Guest Auditor Programs: Six Pitfalls to Avoid

By Mikhail Ben Rabah, CIA, CFE, CRMA
Government Audit Manager, Presidency of the Government, Tunisia.


The critical need to recruit a wide range of competencies and expertise is one of the unique aspects of internal audit activity. None of the other activities or departments in the organization may need such a broad set of skills, knowledge and experience to fulfill its function. Thus, to address emerging risks and drive business value in a fast-changing world, internal audit departments should find the right talent mix as the right staff size.


The Covid-19 pandemic crisis has demonstrated how crucial it is to have a highly-skilled and diversified internal audit workforce to build a better resilient organization.

However, not all organizations can afford the luxury of staffing their internal audit departments with full-time permanent auditors with a wide range of expertise.Furthermore, it may be not cost-effective. Here is why.

  • Some areas of expertise are not required all the time and for all types of audit engagements. For instance, a full-time HSE auditor or expert may not be necessary for a small retail business.
  • In a technology-driven, innovation oriented world, risks are changing on an ongoing basis requiring a continuous update of skills and expertise. Not all internal audit departments can keep pace with these rapid changes.
  • Stakeholders’ expectations, especially in a complex business environment may challenge the audit activity to provide opinions and recommendations about unpredictable issues requiring specific expertise.

Therefore, internal audit departments have made use of innovative resourcing models.

The IIA’s Global Internal Audit Competency Framework and the IIA’s Practice Guide “Talent Management: Recruiting, Developing, Motivating, and Retaining Great Team Members” provide an excellent guidance to CAEs and organizations to this effect.


Guest Auditors Programs (GAPs)

Guest Auditors Programs (GAPs) are among these models. This is an internal recruitment strategy used to fill competency gaps for specific audit engagements.


The internal audit department hire a subject matter expert from other parts of the organization to make a short-term commitment to internal audit.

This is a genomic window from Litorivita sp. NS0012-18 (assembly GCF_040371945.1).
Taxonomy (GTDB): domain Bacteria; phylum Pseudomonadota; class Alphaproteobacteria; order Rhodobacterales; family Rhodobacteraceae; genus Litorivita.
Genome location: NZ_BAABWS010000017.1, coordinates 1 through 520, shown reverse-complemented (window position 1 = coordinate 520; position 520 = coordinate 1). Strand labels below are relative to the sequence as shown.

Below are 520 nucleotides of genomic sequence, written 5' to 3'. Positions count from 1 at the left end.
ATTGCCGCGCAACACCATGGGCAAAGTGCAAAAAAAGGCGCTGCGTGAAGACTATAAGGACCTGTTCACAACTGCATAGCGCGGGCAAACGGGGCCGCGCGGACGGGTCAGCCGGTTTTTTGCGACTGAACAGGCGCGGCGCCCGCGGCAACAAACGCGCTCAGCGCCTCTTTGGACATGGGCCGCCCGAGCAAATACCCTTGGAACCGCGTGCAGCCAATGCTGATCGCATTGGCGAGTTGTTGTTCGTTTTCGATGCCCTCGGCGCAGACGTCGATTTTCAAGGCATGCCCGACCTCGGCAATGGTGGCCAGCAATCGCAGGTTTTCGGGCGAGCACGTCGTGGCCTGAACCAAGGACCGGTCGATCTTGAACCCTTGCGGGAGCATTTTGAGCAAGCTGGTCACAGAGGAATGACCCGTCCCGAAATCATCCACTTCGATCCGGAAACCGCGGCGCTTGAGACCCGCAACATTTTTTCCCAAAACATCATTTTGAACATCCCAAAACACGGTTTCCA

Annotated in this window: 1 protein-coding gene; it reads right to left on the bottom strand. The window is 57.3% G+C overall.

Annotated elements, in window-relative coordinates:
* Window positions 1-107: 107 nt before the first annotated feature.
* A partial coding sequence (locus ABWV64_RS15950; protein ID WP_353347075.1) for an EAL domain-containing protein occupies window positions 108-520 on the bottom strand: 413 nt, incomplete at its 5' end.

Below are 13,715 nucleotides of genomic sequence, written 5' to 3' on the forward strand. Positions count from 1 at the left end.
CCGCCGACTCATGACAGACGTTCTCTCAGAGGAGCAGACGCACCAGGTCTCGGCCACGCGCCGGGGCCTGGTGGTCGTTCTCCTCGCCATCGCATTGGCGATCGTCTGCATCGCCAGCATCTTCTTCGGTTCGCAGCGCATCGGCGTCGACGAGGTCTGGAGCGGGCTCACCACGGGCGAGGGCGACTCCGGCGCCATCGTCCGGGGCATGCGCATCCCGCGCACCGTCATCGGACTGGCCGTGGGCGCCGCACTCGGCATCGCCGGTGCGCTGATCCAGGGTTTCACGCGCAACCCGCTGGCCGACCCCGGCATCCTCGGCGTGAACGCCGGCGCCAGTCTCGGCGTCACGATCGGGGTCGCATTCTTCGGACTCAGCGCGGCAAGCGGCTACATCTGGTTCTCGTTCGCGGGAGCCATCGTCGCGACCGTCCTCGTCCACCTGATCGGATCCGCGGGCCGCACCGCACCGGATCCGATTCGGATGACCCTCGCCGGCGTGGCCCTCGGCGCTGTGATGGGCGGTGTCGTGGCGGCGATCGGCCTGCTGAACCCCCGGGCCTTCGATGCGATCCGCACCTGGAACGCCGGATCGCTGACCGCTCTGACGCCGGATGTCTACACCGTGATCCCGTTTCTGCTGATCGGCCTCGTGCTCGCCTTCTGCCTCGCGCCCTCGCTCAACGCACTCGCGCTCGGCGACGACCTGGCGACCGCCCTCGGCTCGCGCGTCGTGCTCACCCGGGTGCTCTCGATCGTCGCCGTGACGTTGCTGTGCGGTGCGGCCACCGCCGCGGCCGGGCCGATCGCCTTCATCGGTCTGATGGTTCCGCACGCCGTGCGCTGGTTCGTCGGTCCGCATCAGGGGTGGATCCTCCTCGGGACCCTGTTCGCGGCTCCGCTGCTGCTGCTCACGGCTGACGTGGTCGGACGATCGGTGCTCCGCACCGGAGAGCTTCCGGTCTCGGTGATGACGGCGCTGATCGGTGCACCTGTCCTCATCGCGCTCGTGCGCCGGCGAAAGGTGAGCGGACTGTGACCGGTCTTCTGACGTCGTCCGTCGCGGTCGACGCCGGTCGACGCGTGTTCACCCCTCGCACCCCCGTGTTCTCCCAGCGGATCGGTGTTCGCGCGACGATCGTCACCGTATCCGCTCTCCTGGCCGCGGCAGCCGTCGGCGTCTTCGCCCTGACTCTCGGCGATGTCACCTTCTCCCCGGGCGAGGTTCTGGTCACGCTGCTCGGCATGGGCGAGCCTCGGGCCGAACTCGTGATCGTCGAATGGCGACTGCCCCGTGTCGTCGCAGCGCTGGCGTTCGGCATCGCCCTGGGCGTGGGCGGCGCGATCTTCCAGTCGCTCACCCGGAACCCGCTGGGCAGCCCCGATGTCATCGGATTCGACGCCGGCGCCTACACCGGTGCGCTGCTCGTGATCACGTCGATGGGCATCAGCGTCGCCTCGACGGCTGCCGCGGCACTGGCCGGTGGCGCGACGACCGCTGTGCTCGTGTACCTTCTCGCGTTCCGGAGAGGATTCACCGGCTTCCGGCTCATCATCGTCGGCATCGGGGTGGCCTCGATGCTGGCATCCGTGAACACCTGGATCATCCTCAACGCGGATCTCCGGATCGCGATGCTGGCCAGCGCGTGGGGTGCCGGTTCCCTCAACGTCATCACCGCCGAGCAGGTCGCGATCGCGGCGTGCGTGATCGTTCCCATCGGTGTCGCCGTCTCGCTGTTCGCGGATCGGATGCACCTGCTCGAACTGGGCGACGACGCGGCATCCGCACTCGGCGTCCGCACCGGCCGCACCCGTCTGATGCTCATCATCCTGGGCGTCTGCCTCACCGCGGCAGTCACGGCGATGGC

Typically, guest auditor serves on a unique internal audit engagement. This alternative recruitment strategy is both beneficial for the internal audit department and the organization through:

  • Avoiding additional costs incurred by external recruitment and outsourcing.
  • Enhancing knowledge sharing within the organization.
  • Promoting the internal audit activity among other employees by gaining a better understanding of the value it can drive for the organization. GAPs give them a unique opportunity to be familiar with audit processes and practices, such as assessment of risks and controls which in turn helps them to manage their risks in business operations better than before. Overall, GAPs contribute to break the isolation of the audit department, often considered as a secret chapeltoo long obscured in shadow and mystery. 


GAPs Pitfalls to Avoid

Nevertheless, opting for GAPs is not a risk-free path. Here are six pitfalls to avoid.

1-Not enough communicating about the program and its benefits for the organization. GAPs have to turn out to be a win-win situation for both internal audit and its stakeholders. For example, some internal audit departments failing to do so did not find candidates because they were fearing to be considered as potential spies by their colleagues.

2-Failing to establish baseline criteria from which to evaluate potential candidates for the program. Besides the specific skills required by the audit engagement, the guest auditor should meet some core competencies such as critical thinking, communication, persuasion and collaboration.

3-Not checking for potential conflict of interest which can impede the objectivity of the audit work. Guest auditors should be free of any conflict of interest that may exist regarding the audit engagement.

4-Not briefing the guest auditor about the internal audit code of ethics and charter. Among issues that can arise, the non-respect of confidentiality by the guest auditor.

5-Not providing the guest auditor with preparatory materials before the start of the audit engagement.

6- Not evaluating performance and satisfaction with the guest auditor program and share such information with human resources.